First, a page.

Sunday, January 3, 2010

Good News from Helmand Province.....

Over the past four years, I have had many occasions to work with Marine units. Right now, I have the privilege of working with a large Marine unit in Afghanistan. All the services have their own unique approach and the Marines I have worked with have been marked by an exceptional esprit de corps.

At the moment, Marines are confronting an implacable foe in Helmand Province. This is a very tough fight, filled with considerable hardship for Marines on the ground. The news from this fight is good, even though you might not have heard much about it (I sense that there aren't too many reporters who actually want to take to the field with a Marine rifle company). I have been privileged to get a report from a Marine infantry company commander who is in the middle of the fight there. You can judge morale and how the fight is going from his words:

I finally have a minute to sit down and write a letter concerning the past few weeks here in Now Zad. I first want to say how incredibly proud of my boys I am. These Marines have been amazing and continue to be amazing. Between them and the amazing support staff that we have in the battalion that allows us to do quite literally whatever we want to the Taliban, this has almost been an easy operation. Here are the up sides:

1) Not a single Marine was killed or seriously wounded during this operation.

2) We have taken more ground, run off more Taliban, liberated more villages, and seized more weapons and Home Made Explosives than has ever happened in NowZad. One of the caches of HME that we blew up was over 1100 lbs of HME (for a reference, that's over 16 "Mine-Proof" vehicles completely destroyed) and it was the largest find in Helmand Province. Ever.

3) We air inserted two companies, behind enemy lines, while my company went straight up the gut of the enemy's defense on the ground. The enemy was so terrified that he abandoned his stockpiles and ran away to where he thought he was safe. Some of them ran right into the arms of the British Battalion to our East, some of them we have hunted down since they ran. More importantly, we have begun to HOLD the ground by immediately building coalition positions in strategic locations all over the valley and partnering with the local Police and Army units. Let's not forget, the infantry is a TERRAIN based organization. We don't have to kill people in order to do our job, only if those people don't want us on that specific piece of dirt and wants to come get a taste.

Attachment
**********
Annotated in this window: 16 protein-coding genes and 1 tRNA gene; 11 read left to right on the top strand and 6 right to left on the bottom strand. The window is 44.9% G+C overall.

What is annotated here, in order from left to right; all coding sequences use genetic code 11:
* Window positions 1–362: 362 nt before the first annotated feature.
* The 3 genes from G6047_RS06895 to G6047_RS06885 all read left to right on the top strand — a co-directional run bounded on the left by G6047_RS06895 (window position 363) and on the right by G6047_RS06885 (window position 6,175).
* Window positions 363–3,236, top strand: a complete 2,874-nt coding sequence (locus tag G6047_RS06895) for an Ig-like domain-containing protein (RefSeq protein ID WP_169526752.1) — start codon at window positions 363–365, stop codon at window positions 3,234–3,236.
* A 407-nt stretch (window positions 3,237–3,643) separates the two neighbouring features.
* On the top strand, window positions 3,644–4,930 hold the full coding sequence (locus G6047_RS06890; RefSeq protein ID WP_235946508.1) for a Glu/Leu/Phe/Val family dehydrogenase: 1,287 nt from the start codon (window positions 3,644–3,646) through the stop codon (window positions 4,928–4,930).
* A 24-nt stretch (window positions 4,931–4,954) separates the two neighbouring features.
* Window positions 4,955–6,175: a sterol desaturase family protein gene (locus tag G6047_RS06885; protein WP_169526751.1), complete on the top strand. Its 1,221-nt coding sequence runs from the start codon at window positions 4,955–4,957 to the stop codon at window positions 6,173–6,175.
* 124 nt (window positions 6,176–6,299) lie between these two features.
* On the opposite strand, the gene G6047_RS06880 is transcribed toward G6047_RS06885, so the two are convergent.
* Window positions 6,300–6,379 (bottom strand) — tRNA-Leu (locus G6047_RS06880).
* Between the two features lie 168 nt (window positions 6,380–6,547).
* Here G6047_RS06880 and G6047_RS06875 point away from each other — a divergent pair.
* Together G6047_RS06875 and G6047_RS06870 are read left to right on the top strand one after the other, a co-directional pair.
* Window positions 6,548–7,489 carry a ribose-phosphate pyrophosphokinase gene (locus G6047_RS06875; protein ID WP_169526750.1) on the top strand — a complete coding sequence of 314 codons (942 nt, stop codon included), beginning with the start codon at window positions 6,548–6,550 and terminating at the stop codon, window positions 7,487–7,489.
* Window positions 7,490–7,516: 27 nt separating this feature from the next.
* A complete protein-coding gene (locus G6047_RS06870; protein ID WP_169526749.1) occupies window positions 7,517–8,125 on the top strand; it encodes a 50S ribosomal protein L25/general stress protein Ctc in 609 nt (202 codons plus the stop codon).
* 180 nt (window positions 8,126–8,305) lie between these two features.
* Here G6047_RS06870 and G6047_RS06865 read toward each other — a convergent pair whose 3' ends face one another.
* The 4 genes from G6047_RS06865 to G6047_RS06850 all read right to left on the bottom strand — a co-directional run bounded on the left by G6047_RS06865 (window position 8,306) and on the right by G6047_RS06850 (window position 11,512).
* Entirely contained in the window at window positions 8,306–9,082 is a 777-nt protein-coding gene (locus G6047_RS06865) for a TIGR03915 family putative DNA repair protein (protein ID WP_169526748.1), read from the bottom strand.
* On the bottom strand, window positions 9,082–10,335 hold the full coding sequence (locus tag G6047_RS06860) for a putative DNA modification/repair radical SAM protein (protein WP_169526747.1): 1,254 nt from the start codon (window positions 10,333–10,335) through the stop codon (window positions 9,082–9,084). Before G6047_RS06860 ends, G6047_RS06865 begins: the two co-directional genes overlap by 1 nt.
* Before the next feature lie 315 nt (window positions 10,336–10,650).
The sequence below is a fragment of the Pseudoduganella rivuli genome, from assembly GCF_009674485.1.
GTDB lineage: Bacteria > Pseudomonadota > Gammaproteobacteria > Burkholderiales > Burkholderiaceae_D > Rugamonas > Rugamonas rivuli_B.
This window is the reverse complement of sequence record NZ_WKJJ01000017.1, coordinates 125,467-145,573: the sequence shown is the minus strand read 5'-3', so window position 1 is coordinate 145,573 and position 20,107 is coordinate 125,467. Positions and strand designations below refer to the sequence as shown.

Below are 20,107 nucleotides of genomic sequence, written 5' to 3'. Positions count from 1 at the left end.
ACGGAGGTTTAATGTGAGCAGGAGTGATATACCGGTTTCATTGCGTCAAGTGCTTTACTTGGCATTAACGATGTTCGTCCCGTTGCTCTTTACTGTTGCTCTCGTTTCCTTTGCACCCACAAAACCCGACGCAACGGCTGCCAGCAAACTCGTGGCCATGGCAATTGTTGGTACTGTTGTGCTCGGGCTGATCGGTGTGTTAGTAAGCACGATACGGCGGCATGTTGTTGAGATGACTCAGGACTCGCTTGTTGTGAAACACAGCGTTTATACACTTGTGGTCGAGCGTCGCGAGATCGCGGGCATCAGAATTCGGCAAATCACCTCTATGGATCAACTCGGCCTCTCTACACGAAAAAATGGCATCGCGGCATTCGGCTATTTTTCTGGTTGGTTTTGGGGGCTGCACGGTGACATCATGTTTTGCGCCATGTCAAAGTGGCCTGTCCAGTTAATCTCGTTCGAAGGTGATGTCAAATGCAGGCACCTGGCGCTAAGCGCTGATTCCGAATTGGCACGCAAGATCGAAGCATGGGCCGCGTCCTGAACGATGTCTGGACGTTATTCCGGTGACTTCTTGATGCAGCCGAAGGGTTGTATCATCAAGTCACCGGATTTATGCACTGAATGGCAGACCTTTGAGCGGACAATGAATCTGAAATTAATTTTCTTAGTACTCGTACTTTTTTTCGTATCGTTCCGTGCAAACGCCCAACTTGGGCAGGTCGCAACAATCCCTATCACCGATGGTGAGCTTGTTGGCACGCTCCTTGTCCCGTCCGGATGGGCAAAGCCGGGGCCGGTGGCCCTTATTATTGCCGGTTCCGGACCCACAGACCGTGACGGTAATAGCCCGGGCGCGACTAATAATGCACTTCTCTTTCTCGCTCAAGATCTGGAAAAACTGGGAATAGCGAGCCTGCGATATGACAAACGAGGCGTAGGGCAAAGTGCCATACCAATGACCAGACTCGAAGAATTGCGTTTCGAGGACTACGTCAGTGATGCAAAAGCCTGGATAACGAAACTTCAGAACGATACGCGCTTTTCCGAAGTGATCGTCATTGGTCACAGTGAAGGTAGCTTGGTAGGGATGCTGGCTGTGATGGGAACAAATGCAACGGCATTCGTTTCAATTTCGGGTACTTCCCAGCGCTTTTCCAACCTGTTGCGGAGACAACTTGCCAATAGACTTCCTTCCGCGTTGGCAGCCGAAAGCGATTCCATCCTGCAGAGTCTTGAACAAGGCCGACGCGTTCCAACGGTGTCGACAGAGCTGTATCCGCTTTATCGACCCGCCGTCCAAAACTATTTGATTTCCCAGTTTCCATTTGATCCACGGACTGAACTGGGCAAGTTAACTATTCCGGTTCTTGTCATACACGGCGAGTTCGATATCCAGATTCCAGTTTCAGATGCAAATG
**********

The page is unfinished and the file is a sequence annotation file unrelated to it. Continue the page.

4) We aggressively sought out and crushed a Murder and Intimidation racket that was going on in our AO. (M&I campaigns are used when the enemy has no other tactic but overwhelming fear to instill on the local population. The 'night letters' that were being delivered said things like: "If you accept help from Coalition Forces we will kill your children one by one..." Except that Marines got to the letter writers first. Whammy.

5) We have re-opened a once deserted town to the people and have begun to pay them to clean it up. Quick cash infusion + Heavy labor for young men + promise of more work = no young guys re-enlisting in the Taliban. One of the key components of this plan was to instantly follow up with a Civil Affairs Group that would handle local national problems that weren't related to the Taliban (food, shelter, work, etc...)

6) We have begun Medical Programs for the locals with what supplies we have. Those supplies are limited, but they are able to cover things like burns, and kids stepping on mines (yes, weMedEvac them just like we would a Marine), and skin rashes, and even an infant with pneumonia who is just fine, now.

7) Our engineers breached a mine-field that had completely frozen other forces. Our Danish friends brought some tanks to help us out and they were able to break up one or two ambushes for us. Nothing is cooler than getting ambushed and having tanks with you to respond. Nothing.

8) Your Marines stayed on point, in the freezing cold weather, with the rain soaking them to the bone, to hunt down the Taliban who had been abusing, killing, and stealing from the people of the NowZad Valley.

9) We are bringing back government into Now Zad, so people have an alternative than the Taliban to settle their legal disputes, and have someone to hold accountable for a lack of medical coverage, and to go to with their grievances about farming and commerce and security. They won't NEED us to hold them up any longer.

If all of this sounds like hubris, maybe it is. But I'm so proud of my Company and my Battalion for the planning and the execution and the follow through that they have done. Be proud of your Marines, they did good work in December. Merry Christmas to everyone. Much Love to all, let your friends know, we're winning and it feels good.